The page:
I’m sure by now, you would have heard the saying that a rise or fall in barometric pressure triggers fish to feed. From the records I’ve collected of my catches through the years, I’ve found that at 1009 hPa and lower, fish was holed up at the bottom and fishing was generally poorer. But if the mercury climbs a mere millibar to 1010 hPa, the fish were feeding at all depths.
But I can’t in my mind, rationalise how such a slight change in pressure, can change fish feeding behaviour. Let’s look at it this way. Disclaimer: I’m no good with Math and I never quite know how much change I’m supposed to get back when I buy things. But there’s this thing called Google and it helps me with stuff such as this but I digress…
So, fish live in the sea, under the water. Water is 800 times denser than air, so hydrostatic pressure will rise at a faster rate than barometric pressure. The sea has tides, and a typical spring tide at the East Johor Straits at high water is 3m or higher. The weight of seawater is 64 lbs/ft³ or 0.44psi. A 3m High Tide is 9.8ft deeper than Chart Datum, and will exert 4.3 psi more pressure on the fish. 4.3 psi is 296.5 hPa.
The average weight of the air at sea level is called One Atmosphere (1 atm) which is 1013.2 hPa. The eye of a typhoon is the spot of lowest pressure. In 2013, Super Typhoon Haiyan, the deadliest typhoon to hit Philippines in modern times, had an estimated 895 hPa reading or a drop of 118.2 hPa.
The worst storm at the East Johor Straits will never come near that of Typhoon Haiyan. Yet if we compare the numbers from a typical tidal change (296.5 hPa) to that caused by Typhoon Haiyan (118.2 hPa), one can conclude that fish will experience far greater changes in pressure from high tide to low tide than would a typhoon. Not to mention that they constantly feel the changing pressure of waves 1ft (30.3 hPa) or greater.
As the rains weakened to a drizzle and the last rays of the setting sun peeped out to warm our cold bones, Notti boy got his barra on a Maria Fakebait 90mm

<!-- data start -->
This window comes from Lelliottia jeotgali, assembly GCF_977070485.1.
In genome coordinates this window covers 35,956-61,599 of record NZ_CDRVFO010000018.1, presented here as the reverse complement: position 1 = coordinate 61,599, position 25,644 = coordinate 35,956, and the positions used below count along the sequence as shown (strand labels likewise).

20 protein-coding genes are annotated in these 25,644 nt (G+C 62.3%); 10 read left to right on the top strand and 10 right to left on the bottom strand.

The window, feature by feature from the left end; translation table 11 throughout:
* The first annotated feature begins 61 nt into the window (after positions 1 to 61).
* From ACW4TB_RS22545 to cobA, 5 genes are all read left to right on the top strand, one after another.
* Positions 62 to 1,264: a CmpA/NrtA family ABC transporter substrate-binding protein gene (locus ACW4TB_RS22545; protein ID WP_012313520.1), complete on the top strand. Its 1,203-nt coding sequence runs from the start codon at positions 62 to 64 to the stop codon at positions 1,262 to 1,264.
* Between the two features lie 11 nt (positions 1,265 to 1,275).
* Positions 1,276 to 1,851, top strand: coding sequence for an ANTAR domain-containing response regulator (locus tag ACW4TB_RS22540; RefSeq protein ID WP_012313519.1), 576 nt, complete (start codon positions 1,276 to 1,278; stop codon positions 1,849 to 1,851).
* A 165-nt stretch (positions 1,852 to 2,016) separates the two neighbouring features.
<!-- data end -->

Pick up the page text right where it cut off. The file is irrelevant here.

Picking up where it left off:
Maybe I’m just theorising too much, but these numbers just tell me that the commonly held theory that fish feed aggressively to rises or falls in barometric pressure is untrue. Fish at sea simply won’t be affected much by barometer changes. However, I recall from my sailing theory lessons that the faster the barometer falls, the faster the storm is gaining on you and vice versa. It also means that the weather is changing, when the barometer reading has risen or fallen. We all know that fish tend to feed at transitions (see Part 3), and changing weather is a transition, as is changing day to night and night to day.
One last observation about rain. Rains after a long drought, tend to be bad news as algae blooms usually show up soon after. When the algae blooms, it takes up the oxygen from the water at night and fish die off.
Chermin love nothing more than to forage at the waters which had been stirred by wind created waves and are a lot of fun on Keith’s Kistler UL tackle.
Winds can be the blessing or the bane of anglers. Wind knots are something that is not appreciated by egg beater reel users. Baitcast anglers will see their distance hampered by a headwind blowing against them. But there’s more to winds than just casting.
The strength, direction and duration of winds can have great impact on sea level. When a strong onshore wind is blowing against a shallow beach, the wind will raise the level of the sea which is called “wind setup”. Offshore winds (those blowing from the land to the sea) will have the opposite effect, lowering the tide level. The NE Monsoon is an Onshore Wind. Because of this, high tides in Singapore tend to be higher at the early (Jan, Feb) and the late months (Oct to Dec) of each year with the lowest high tides happening around August. I guess this is due to the strong surge from the NE Monsoons causing the higher tides.
From an angling viewpoint, a more important effect of the wind is the creation of waves. In shallow water, waves stir up the sea bed, uprooting seaweed and dislodging animals from the sea bed and clinging to the seaweed. Fish often come inshore to feed on these dead or injured creatures and it is during the period, or after storms, that good catches can be expected. Onshore winds also create waves that oxygenate the foreshore and muddy the water. In highly oxygenated, muddy waters, fish are more willing to bite a lure as they are less wary. Conversely, during the SW Monsoon, the offshore wind tend to lead to still, clear waters especially on a neap tide. Fish are more wary to bite a lure and finesse tackle need to be employed, or you need the cover of night to tempt them to bite.
This instalment on the East Johor Straits had been a dry, technical and boring piece. I apologise for that. If it had been any consolation to you, I also struggled, referring to my notes over and over to coax this piece out. But I hope you will find its usefulness in proportion to the tedium of reading it.
Till my next instalment, tight lines, be safe and I hope to see you on the water!